Yay, Victor is here! We ride off together. He said he followed a guy who knew the route because it’s not signed very well. Some roundabouts could put you uphill in the wrong direction! Moments later the guy passes us, he is about 65 years old.
Victor and I slog along, up through more ski outposts, and finally into the snow-capped scenery of the Pyrenees. I am in my lowest gear and having trouble getting the pedals to go around. Bells on Andorra sheep and Andorra horses tinkle from the steep hill side fields above the road. Blue white water rages in fast rivers below the road. We see beautiful waterfalls.
Victor took this picture of me during of our climb through the Pyrenees.
Another avituallament, and I consume more fruit and my Clif Bar. We go on, up and up, Victor pulls away, but remains in sight. I feel my cycling shoe cleat coming loose, and I left my tool at the hotel! I need to catch up to Victor, but I don’t want to stand up and accelerate because I could lose a screw. We come to another snack stop where I borrow his multi-tool, sit down on the pavement and tighten all screws. I stand up and realize that I sat in a wet spot! This is how tired I am. I eat some more even though my stomach is feeling queasy.
Only 8 km to go to the top! I dread the final snack stop because of the description from ride organization (translated by google):
“to raise the port Envalira (2407 m) with a route length of 28 km If it does not rain, slush or blowing into the wind, it’s nice to stop in different aid stations that are in the harbor, where drinks and appreciated classic melon slices.”
A bit windy, but no slush or rain. Yes, classic melon slices are appreciated at the port/pass of Envalira, the ride’s highest point! Now begins the cold descent down the other side of the mountain.
The white line dividing the traffic lanes disappears because the road has been newly repaved. Scenes of Beloki’s crash in the Tour de France race through my chilly brain. I focus on the task at hand. Here comes a town–Pas de la Casa. A bunch of high-rise buildings, 20 tour buses and clueless duty-free shoppers. I see a bus turn right in front of a cyclist in front of me–everyone is safe, thank goodness. I dodge two suicidal pedestrians, intent on those Andorra bargains, who cross right in front of me without looking left.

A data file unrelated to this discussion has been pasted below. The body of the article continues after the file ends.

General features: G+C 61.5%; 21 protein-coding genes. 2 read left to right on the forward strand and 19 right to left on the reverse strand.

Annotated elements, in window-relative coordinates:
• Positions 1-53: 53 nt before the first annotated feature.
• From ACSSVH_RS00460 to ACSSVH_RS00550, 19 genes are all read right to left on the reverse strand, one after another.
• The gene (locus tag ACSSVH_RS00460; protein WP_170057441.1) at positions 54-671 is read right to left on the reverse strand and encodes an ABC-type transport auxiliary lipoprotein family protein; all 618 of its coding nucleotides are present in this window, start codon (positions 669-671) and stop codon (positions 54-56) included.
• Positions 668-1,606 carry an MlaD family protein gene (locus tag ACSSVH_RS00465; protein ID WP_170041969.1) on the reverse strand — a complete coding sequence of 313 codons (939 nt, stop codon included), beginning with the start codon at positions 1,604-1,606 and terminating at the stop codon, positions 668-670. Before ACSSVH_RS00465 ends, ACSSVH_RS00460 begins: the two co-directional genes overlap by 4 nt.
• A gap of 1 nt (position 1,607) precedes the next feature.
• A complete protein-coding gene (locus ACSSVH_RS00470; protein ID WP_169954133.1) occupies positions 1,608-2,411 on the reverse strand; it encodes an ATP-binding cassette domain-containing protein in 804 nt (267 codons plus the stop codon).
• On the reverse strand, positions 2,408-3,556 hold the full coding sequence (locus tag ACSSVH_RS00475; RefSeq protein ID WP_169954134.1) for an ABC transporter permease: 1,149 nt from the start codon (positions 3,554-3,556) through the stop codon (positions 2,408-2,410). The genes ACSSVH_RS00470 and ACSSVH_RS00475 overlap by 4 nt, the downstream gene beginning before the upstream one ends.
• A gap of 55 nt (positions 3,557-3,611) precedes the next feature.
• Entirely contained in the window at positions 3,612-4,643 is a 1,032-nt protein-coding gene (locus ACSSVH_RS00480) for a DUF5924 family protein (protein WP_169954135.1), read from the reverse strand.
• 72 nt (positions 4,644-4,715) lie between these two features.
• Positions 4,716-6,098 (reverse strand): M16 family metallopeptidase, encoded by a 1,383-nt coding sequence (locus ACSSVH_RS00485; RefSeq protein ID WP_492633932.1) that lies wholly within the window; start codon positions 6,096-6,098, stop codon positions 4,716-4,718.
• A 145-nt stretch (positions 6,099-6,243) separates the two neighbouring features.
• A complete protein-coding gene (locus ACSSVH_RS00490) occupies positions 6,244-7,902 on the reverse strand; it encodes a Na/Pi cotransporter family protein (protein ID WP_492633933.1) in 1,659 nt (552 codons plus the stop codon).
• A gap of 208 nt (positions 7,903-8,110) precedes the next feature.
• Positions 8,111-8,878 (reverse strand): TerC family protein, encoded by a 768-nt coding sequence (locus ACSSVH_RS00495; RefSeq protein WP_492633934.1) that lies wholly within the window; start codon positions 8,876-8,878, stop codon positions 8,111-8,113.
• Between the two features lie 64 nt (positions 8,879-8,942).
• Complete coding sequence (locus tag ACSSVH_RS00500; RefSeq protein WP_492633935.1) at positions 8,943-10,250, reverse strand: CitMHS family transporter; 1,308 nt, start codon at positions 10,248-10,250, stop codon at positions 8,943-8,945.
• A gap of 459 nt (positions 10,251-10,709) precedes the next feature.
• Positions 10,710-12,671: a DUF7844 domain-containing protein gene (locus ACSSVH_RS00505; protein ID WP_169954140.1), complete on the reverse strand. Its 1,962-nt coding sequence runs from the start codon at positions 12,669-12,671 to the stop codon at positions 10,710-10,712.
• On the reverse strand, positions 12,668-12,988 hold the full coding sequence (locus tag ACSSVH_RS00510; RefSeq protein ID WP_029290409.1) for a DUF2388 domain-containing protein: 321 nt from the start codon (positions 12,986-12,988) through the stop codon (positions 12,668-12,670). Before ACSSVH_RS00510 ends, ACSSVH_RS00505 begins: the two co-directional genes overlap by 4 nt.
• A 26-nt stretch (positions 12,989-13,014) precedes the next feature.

The remainder of the descent is uneventful, and warmer, then we climb again. This time the climb is more gradual, and we enter France! Again, cyclists skip the line at the border. We reach the second peak and head downhill again. Victor is a fearless descender and I tell him to go on ahead.
I put on my jacket so I won’t get cold this time. I descend through lovely hills, and pass quaint French villages. The road is rough because it’s the “old road” –the new one is a tunnel through the mountains. But I’m almost done!
Lisa took some good pictures of the French and Spanish landscapes as seen from Puigerda:
I turn a corner, cross a river and I’m in Spain! I see our hotel, so I know it is only 1-2 km to the end. Of course, we must have one more hill to the finish. The wind blows hard and a metal barricade crashes down next to me.
I’m happy to finish!
Lisa is at the finish, so great to see her. I get my certificate of finishing in 6 hours and 19 minutes. Very official. More sandwiches, Spanish tortillas, fruit, coke, and beer is available. I consume almost everything except the beer. Victor has finished a little bit ahead of me, and is alternating beer, coke, and blue Powerade.
Everyone from our club finishes the ride, yay!
© 2014 by Lisa Howells and Mary Reynolds. All rights reserved.